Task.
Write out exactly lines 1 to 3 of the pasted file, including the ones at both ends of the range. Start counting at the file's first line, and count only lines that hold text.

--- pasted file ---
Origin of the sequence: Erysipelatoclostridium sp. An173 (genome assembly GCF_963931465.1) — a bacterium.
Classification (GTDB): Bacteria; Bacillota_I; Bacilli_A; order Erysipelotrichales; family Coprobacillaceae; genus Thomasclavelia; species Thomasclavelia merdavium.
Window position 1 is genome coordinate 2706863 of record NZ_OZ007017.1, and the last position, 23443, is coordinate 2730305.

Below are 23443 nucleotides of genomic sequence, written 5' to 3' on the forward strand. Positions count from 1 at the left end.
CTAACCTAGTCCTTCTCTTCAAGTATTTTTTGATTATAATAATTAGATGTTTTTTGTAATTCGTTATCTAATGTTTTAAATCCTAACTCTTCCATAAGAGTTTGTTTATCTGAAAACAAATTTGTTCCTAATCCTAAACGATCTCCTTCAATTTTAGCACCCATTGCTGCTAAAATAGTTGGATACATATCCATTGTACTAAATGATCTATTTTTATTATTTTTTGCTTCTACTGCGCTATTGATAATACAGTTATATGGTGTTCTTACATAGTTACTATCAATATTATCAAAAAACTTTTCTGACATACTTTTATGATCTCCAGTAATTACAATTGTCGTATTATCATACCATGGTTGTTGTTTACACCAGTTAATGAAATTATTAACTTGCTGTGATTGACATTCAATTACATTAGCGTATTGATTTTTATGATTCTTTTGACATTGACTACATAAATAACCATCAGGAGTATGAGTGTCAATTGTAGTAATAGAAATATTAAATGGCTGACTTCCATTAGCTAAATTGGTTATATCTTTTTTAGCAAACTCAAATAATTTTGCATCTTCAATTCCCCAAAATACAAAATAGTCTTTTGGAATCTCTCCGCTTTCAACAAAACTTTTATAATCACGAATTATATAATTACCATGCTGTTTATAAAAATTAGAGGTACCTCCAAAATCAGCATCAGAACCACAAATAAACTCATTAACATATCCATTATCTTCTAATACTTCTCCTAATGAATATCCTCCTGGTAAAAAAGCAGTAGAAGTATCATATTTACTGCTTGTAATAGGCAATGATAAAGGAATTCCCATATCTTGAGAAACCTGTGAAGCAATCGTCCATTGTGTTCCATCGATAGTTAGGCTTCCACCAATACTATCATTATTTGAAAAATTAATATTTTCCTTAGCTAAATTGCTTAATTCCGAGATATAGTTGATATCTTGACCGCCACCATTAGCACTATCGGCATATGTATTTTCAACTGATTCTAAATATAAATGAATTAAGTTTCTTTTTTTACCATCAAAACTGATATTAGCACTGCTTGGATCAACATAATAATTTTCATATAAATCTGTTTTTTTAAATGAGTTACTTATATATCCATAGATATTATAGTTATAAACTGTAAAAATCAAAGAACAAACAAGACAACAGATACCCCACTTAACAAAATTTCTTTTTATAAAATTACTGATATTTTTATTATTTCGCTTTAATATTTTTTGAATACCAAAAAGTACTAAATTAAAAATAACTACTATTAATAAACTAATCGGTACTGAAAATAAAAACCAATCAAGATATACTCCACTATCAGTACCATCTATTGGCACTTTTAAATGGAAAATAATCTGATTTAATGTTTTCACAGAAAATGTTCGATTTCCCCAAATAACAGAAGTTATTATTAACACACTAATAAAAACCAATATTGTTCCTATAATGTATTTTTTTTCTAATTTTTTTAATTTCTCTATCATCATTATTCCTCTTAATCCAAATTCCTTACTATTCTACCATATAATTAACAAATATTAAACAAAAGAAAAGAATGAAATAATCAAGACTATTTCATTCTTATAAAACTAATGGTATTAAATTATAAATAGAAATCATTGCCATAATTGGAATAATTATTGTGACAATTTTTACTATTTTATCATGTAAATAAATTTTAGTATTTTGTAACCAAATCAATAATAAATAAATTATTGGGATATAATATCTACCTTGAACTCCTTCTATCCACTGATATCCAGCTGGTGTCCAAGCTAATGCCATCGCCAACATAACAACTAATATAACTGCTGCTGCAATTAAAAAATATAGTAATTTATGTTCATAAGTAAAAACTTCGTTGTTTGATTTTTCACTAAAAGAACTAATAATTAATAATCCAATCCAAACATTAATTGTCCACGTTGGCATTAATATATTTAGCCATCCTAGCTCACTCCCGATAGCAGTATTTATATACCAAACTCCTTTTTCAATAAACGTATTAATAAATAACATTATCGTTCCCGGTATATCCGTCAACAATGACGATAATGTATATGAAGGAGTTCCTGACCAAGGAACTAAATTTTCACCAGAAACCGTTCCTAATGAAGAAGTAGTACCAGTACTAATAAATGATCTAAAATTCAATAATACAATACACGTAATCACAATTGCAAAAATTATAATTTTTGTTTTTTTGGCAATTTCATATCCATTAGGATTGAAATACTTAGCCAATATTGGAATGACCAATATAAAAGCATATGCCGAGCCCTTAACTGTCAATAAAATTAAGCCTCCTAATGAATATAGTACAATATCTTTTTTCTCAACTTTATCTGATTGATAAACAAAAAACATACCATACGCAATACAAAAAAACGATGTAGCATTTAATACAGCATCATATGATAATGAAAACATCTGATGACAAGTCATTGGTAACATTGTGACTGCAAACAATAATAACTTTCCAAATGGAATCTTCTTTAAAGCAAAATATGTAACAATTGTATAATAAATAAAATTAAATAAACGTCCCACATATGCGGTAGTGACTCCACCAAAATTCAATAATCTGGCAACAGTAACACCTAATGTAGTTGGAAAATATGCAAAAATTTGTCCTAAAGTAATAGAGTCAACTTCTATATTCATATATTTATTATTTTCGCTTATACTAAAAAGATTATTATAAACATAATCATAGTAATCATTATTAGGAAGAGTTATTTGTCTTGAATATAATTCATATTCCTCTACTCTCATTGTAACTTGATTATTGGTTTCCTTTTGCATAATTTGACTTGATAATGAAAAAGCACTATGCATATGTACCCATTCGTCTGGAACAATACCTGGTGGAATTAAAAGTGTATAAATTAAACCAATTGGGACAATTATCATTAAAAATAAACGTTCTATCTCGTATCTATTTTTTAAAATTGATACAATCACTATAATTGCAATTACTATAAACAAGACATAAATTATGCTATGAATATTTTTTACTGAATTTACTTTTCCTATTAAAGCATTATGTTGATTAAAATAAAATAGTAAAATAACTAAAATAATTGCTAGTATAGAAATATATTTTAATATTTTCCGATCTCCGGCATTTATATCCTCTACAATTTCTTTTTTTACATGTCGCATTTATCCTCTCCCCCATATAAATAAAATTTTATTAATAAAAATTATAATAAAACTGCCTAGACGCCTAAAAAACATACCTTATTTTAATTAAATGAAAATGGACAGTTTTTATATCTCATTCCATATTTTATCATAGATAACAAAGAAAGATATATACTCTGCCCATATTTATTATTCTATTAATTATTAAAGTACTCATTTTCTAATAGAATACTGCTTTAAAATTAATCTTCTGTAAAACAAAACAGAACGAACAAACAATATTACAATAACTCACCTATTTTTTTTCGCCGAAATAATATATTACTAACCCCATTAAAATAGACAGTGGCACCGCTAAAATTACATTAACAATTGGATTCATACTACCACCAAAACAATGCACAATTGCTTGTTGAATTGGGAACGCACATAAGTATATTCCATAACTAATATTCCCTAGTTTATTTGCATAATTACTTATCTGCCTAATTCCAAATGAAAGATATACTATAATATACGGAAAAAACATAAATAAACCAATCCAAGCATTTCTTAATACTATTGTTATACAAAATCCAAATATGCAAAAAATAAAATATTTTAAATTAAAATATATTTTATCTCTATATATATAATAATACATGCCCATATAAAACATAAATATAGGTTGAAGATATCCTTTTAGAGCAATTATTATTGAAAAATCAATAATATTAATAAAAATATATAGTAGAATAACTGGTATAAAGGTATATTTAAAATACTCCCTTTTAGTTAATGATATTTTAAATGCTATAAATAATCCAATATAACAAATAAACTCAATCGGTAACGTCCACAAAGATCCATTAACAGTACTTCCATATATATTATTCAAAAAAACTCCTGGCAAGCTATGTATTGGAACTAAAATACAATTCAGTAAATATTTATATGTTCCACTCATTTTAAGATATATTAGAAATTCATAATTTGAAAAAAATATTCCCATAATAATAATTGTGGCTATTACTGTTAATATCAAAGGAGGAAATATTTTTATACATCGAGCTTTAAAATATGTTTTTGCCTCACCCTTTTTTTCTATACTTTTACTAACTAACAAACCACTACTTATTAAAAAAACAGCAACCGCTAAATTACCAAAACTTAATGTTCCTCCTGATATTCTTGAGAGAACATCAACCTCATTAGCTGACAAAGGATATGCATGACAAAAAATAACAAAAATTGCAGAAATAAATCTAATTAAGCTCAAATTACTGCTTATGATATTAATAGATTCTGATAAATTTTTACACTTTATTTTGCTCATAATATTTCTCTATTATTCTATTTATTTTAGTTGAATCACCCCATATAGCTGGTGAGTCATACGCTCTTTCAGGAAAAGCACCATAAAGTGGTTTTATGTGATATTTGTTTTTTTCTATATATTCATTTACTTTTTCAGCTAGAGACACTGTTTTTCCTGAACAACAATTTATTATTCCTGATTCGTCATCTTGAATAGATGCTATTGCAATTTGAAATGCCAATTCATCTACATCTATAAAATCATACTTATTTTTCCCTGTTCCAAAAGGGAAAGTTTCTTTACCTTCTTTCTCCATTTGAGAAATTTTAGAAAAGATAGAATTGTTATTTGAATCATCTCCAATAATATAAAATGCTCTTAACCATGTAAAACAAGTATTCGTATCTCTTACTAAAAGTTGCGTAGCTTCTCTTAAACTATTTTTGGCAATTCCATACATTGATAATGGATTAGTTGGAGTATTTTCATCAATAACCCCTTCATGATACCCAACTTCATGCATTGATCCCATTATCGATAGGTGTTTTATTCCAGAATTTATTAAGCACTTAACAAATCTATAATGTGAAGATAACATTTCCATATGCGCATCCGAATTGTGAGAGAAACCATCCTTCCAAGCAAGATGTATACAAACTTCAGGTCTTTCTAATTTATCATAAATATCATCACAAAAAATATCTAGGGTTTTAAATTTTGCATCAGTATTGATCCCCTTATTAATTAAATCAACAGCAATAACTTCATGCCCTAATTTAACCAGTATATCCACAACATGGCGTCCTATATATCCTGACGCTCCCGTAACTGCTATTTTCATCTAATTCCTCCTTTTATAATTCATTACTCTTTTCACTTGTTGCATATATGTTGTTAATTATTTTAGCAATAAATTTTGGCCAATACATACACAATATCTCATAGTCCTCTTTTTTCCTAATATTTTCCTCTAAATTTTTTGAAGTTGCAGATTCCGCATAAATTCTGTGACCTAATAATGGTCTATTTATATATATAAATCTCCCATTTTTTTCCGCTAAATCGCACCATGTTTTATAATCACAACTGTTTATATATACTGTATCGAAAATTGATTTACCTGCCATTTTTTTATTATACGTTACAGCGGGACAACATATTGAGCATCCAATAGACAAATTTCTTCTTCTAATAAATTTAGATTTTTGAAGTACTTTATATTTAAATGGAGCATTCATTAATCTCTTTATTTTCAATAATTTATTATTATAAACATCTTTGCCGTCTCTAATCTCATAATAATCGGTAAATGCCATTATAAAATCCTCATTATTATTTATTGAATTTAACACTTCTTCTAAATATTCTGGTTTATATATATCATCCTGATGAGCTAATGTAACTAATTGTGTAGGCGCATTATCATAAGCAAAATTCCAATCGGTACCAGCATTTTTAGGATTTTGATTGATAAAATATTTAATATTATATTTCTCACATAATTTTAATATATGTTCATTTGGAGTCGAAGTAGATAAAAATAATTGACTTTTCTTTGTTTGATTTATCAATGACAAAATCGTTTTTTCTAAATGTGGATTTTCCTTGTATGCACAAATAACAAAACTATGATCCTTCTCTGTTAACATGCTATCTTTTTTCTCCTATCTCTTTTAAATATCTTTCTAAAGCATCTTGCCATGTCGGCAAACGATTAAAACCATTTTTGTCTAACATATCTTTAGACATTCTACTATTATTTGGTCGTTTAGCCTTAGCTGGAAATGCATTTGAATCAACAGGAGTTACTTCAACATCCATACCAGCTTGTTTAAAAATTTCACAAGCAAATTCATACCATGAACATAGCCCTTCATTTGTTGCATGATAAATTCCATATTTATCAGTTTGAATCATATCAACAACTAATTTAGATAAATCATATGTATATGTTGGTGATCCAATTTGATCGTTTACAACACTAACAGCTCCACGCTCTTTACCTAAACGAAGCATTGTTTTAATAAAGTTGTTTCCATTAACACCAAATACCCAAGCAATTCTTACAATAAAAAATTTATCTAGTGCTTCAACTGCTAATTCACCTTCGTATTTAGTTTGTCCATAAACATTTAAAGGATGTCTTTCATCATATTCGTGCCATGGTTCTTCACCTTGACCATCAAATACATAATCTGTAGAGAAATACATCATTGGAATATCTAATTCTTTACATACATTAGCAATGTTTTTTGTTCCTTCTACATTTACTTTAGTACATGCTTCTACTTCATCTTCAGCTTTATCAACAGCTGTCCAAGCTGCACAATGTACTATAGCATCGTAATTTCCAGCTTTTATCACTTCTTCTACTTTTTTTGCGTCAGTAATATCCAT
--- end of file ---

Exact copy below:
Origin of the sequence: Erysipelatoclostridium sp. An173 (genome assembly GCF_963931465.1) — a bacterium.
Classification (GTDB): Bacteria; Bacillota_I; Bacilli_A; order Erysipelotrichales; family Coprobacillaceae; genus Thomasclavelia; species Thomasclavelia merdavium.
Window position 1 is genome coordinate 2706863 of record NZ_OZ007017.1, and the last position, 23443, is coordinate 2730305.